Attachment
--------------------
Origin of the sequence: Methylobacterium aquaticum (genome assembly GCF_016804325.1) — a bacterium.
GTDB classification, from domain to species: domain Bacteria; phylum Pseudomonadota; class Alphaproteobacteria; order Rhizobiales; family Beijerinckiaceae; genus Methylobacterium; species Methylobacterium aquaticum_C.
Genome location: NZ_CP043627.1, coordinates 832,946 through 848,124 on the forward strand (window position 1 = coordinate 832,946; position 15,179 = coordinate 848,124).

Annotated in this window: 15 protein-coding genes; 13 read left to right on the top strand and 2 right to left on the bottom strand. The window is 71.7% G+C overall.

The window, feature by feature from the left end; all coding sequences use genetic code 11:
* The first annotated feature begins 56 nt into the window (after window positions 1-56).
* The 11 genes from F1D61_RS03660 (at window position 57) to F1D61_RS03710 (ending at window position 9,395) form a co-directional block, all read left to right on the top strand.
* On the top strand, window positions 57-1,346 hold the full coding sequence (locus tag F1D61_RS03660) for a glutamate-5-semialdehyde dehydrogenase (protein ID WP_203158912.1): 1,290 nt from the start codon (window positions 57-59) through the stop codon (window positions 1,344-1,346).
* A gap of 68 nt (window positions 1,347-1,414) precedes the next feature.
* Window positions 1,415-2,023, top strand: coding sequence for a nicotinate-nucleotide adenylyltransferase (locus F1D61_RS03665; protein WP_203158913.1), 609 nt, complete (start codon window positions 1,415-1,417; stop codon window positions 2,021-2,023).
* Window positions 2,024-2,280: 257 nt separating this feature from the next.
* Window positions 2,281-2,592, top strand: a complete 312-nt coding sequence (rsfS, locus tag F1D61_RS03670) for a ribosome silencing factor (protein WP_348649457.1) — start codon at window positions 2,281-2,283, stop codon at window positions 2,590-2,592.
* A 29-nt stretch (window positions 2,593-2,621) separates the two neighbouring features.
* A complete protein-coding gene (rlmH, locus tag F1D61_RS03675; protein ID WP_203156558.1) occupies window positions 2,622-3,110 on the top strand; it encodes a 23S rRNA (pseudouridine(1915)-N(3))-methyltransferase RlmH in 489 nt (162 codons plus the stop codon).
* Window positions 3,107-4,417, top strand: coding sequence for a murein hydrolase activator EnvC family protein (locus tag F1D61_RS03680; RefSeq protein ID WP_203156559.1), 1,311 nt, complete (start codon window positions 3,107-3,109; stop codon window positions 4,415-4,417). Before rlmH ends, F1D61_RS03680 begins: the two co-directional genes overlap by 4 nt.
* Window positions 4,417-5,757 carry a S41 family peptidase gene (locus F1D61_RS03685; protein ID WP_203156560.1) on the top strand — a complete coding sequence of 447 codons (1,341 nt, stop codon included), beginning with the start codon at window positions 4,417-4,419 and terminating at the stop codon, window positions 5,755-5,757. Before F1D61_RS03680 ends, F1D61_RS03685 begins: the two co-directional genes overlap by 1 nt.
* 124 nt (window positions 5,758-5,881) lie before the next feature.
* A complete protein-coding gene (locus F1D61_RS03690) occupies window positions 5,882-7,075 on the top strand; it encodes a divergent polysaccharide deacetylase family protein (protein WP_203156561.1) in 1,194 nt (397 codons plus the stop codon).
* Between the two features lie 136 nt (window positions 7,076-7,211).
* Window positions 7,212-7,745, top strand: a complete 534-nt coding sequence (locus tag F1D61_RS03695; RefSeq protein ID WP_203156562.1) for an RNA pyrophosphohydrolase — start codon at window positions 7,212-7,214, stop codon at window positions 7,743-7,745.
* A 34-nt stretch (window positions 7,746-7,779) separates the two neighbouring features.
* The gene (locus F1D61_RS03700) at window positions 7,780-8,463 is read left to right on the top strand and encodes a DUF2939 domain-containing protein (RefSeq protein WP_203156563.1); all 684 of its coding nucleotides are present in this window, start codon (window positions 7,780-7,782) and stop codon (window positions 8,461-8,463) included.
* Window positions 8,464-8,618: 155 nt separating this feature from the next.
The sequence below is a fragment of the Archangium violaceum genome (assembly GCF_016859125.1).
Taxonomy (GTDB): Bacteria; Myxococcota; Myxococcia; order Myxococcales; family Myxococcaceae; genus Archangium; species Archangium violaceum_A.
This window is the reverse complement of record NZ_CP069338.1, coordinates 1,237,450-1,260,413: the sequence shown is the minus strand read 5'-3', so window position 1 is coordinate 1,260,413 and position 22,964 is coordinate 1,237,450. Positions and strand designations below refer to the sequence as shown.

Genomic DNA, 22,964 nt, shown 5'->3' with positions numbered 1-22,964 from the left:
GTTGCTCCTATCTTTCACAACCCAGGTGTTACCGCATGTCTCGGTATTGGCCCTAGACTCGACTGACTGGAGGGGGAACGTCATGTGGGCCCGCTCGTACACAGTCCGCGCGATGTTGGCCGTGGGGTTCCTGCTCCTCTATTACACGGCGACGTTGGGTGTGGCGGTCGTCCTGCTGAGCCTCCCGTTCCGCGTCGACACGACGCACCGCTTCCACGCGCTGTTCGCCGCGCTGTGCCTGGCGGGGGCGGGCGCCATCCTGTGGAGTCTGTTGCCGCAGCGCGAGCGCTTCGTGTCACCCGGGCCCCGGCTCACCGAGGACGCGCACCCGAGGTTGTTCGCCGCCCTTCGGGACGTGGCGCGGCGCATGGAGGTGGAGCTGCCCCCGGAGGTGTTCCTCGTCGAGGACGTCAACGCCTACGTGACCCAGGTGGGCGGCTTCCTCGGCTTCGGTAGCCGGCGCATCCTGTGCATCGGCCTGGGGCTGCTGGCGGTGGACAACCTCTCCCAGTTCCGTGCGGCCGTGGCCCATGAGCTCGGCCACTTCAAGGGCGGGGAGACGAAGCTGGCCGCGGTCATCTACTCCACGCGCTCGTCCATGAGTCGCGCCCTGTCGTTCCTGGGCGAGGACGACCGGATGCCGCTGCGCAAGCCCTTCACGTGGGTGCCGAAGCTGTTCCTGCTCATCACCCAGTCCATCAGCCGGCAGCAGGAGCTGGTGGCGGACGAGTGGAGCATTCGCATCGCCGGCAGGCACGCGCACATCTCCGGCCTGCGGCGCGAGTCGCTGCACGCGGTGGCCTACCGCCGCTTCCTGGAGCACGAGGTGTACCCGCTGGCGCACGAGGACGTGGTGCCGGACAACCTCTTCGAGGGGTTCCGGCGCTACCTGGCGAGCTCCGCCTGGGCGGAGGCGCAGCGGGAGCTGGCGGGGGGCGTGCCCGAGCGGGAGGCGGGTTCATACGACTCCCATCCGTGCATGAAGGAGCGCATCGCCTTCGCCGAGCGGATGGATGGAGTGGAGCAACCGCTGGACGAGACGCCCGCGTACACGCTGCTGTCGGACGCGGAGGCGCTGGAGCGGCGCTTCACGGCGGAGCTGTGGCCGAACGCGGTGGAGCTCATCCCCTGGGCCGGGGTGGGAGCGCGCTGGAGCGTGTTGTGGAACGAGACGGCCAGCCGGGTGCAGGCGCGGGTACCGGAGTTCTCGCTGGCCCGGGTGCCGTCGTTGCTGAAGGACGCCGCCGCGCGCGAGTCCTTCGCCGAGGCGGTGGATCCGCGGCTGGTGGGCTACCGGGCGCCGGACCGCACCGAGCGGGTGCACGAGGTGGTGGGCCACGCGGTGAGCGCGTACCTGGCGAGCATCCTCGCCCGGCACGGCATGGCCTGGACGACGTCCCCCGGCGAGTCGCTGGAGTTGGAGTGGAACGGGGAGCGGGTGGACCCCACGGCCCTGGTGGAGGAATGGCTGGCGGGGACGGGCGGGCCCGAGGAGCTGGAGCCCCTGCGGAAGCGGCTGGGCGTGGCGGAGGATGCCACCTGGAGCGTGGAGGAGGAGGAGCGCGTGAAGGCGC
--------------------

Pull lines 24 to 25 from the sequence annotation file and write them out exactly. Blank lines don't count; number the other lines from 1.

The sequence below is a fragment of the Archangium violaceum genome (assembly GCF_016859125.1).
Taxonomy (GTDB): Bacteria; Myxococcota; Myxococcia; order Myxococcales; family Myxococcaceae; genus Archangium; species Archangium violaceum_A.